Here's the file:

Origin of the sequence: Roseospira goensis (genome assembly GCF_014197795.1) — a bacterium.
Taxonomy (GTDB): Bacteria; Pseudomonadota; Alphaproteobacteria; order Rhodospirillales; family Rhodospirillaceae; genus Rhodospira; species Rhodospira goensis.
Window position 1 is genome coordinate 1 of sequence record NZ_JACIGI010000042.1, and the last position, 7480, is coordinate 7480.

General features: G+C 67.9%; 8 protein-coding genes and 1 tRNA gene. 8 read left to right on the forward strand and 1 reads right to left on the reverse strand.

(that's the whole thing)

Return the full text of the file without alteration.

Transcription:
Origin of the sequence: Roseospira goensis (genome assembly GCF_014197795.1) — a bacterium.
Taxonomy (GTDB): Bacteria; Pseudomonadota; Alphaproteobacteria; order Rhodospirillales; family Rhodospirillaceae; genus Rhodospira; species Rhodospira goensis.
Window position 1 is genome coordinate 1 of sequence record NZ_JACIGI010000042.1, and the last position, 7480, is coordinate 7480.

General features: G+C 67.9%; 8 protein-coding genes and 1 tRNA gene. 8 read left to right on the forward strand and 1 reads right to left on the reverse strand.